There are many different reasons why you might want to photograph a group of birds. Sometimes you just can’t get close enough to make a compelling photo of a single bird, but you can get something good by featuring multiple birds in the same photo. Four Short-billed Dowitchers make for a nice photo even at a distance where a single one would be a bit skimpy.
Even just adding a second bird lets you zoom out a bit on a composition that would otherwise have too much empty space, as you can see with the pair of American Coots, a species that is often difficult to approach.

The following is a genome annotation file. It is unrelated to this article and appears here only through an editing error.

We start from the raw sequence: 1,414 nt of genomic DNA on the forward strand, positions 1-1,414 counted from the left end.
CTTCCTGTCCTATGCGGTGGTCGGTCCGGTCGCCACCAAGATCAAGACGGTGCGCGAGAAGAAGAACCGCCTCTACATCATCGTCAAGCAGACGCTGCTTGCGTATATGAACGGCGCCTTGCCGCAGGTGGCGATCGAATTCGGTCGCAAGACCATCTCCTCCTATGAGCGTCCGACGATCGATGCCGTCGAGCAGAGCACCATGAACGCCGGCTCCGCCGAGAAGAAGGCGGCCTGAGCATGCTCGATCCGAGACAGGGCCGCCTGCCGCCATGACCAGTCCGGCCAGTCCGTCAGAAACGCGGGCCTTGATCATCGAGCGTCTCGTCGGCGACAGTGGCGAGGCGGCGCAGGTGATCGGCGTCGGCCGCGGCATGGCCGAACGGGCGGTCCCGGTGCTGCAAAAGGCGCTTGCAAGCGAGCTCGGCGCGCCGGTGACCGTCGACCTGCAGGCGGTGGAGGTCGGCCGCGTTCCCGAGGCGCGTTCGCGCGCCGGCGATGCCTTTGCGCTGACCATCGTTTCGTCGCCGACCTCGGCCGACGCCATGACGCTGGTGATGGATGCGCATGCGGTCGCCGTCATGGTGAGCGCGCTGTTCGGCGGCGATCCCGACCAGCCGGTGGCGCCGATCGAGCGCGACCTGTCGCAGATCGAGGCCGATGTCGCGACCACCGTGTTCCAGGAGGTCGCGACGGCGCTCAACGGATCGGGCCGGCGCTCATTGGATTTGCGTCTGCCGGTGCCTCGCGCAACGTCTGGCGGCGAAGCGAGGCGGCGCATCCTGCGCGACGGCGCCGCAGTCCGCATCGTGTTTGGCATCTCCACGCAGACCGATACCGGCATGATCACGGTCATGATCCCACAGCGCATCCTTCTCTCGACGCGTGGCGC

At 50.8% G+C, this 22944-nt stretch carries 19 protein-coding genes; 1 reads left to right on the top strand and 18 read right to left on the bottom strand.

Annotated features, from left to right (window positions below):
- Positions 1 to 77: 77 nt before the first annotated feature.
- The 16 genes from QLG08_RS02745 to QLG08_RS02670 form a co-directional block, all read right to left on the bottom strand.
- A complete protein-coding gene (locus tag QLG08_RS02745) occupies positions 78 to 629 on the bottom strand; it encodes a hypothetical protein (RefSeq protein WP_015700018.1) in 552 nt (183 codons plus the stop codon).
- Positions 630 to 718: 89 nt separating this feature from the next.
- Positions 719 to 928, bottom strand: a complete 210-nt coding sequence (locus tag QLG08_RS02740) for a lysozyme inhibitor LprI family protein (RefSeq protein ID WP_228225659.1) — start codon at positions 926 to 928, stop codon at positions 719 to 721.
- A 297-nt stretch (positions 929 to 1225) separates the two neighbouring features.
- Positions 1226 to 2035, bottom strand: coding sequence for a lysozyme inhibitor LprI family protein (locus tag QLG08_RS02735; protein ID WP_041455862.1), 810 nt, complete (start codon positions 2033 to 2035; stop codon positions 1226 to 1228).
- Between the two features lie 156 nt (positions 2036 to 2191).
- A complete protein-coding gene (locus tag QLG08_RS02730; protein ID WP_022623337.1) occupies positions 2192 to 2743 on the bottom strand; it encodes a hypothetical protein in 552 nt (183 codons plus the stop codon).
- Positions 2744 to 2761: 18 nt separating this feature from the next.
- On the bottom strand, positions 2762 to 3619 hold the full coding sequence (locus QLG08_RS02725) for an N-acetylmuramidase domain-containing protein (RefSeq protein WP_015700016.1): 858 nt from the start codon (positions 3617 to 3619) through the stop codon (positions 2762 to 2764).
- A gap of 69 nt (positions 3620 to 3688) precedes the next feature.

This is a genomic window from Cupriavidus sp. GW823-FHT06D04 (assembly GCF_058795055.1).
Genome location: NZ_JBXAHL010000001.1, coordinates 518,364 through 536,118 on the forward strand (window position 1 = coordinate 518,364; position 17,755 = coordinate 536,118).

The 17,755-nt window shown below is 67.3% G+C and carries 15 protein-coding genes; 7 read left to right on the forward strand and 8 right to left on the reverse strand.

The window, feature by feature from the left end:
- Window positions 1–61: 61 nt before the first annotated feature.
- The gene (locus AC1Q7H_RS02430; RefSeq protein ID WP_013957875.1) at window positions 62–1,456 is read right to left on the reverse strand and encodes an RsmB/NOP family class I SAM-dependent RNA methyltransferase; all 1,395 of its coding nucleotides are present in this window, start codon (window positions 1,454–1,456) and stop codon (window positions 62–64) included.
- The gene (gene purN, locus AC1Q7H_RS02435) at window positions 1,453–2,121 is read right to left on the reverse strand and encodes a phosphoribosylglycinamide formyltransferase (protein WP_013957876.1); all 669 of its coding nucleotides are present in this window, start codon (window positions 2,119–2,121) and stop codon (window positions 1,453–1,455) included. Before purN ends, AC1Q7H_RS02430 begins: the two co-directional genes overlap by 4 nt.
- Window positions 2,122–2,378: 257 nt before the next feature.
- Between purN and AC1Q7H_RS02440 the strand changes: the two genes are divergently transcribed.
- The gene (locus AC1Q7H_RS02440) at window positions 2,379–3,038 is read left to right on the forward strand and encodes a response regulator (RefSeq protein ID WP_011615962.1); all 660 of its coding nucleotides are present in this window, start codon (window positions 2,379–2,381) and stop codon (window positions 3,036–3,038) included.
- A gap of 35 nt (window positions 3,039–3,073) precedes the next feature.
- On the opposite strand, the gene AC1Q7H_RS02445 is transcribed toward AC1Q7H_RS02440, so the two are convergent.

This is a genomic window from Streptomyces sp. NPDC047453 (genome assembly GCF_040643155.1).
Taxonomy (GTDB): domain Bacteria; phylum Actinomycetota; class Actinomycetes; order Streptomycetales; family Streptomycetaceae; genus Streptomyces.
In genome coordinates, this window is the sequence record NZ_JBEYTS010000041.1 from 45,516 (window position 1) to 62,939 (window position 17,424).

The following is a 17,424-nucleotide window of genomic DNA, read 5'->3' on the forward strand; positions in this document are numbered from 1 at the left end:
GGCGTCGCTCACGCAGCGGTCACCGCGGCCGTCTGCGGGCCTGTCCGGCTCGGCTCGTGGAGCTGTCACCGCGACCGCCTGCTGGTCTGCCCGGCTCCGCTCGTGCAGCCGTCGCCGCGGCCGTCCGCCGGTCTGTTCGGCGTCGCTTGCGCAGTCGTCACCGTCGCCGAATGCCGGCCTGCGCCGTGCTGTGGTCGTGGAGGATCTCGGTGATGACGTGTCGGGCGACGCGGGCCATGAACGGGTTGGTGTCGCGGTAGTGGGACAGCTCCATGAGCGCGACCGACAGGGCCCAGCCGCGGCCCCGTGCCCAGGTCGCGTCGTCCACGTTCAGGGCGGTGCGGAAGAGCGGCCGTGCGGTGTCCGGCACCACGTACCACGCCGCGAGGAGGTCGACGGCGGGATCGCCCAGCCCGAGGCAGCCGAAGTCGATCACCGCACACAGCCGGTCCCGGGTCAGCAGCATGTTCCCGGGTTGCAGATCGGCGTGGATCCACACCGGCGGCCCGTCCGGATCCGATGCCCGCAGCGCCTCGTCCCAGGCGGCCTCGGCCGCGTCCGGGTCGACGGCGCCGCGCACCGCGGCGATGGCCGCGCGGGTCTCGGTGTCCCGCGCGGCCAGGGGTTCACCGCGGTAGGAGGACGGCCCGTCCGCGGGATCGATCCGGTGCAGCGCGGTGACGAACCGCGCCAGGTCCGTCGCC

When you are photographing a group or pair—because you’re too far away or for any reason—you do want to figure out which individual bird is the focal point of the photo. In most cases, only one bird is going to be fully in focus, and usually it’s the closest one to you. There are exceptions. Sometimes the biggest or most interesting bird is in the background and should be the focal point, and sometimes you can get a good focus on multiple birds. If the birds are moving, the “star” of the shot may be changing quickly.